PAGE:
Apple Victory puts Gestures on the Frontline of the Patent Wars

One of the most significant effects of Apple’s court victory over Samsung will be that it puts gestural patents squarely on the front lines of the Patent Wars, according to New Scientist’s chief technology correspondent, Paul Marks.

Three of the Apple patents Samsung was found guilty of infringing on were patents on the use of specific gestures to interact with devices (like pinch-to-zoom). With rival gestural interface patents proliferating, Marks predicts that the question of who owns the right to read which gestures will become a major battleground.

A gestural patent Marks cites as particularly general is one Microsoft filed Aug. 2 for “Gesture-Based Search” which seeks to patent the selection of content to search by means of a gesture.  If the patent is awarded, Microsoft could own the right to interpret (for purposes of search) the act of circling something with your fingertip.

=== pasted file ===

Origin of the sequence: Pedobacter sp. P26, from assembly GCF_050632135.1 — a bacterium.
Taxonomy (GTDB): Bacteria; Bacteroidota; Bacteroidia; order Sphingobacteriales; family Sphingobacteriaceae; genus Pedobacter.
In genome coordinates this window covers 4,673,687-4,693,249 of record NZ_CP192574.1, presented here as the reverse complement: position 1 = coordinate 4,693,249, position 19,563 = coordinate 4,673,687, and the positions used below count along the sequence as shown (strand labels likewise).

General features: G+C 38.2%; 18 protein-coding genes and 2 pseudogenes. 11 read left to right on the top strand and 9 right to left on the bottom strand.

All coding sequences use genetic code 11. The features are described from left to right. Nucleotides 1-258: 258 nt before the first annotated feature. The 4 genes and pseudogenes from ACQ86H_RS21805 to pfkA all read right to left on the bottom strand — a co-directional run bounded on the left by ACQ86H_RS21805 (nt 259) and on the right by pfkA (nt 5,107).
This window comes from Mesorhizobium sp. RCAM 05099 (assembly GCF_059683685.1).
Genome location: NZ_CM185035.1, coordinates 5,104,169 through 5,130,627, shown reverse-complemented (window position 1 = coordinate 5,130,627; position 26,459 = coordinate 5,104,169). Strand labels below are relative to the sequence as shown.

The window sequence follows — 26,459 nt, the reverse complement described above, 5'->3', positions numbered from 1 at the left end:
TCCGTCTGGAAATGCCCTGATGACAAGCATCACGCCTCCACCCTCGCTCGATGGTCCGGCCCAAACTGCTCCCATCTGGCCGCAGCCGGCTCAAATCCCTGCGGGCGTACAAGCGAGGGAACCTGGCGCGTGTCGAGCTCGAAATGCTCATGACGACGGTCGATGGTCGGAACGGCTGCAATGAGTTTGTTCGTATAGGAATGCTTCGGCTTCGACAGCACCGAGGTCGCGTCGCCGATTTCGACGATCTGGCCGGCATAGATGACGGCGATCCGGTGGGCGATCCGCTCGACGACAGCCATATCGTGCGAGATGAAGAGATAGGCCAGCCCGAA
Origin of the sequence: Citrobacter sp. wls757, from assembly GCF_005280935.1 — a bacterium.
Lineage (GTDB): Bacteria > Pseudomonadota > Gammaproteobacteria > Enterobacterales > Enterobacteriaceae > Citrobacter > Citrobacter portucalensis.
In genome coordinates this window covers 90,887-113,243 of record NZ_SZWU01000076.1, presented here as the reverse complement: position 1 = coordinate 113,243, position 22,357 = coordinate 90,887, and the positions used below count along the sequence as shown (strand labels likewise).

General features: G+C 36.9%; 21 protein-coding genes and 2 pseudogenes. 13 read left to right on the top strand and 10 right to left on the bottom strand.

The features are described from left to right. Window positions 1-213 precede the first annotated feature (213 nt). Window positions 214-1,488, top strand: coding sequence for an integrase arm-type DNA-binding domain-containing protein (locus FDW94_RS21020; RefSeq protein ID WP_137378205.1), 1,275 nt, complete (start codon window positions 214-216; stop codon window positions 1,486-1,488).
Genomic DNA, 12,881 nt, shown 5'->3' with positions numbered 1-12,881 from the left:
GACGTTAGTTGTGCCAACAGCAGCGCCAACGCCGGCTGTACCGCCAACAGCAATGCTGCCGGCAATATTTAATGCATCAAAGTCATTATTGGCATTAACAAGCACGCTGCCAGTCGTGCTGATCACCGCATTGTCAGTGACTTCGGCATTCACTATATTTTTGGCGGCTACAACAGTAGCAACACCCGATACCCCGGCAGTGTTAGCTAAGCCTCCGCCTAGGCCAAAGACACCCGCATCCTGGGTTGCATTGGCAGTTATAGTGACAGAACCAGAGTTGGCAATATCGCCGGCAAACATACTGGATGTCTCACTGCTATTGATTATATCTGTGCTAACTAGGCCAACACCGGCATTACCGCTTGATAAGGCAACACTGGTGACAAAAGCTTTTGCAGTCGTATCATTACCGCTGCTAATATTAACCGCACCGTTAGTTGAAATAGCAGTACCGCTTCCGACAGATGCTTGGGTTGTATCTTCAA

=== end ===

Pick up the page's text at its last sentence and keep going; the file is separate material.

Sony has filed for one of the sillier gestural patents — one to allow viewers to skip commercials by standing up and shouting the advertised brand name at their TV.  While such a technology may slightly lower America’s obesity rate, it would likely be due to the calories burned by laughing riotously at the whole idea — and the gestures advertisers elicit from viewers may not be the ones they hoped for.

Still, with gaming consoles like the Wii and Microsoft’s own Kinect bringing gestural control into our living rooms at the same time Samsung and Apple are racing to bring computer functionality to TVs, the prospect of companies battling in court over who owns the right to read whatever gesture you make at your television must be making patent lawyers salivate.

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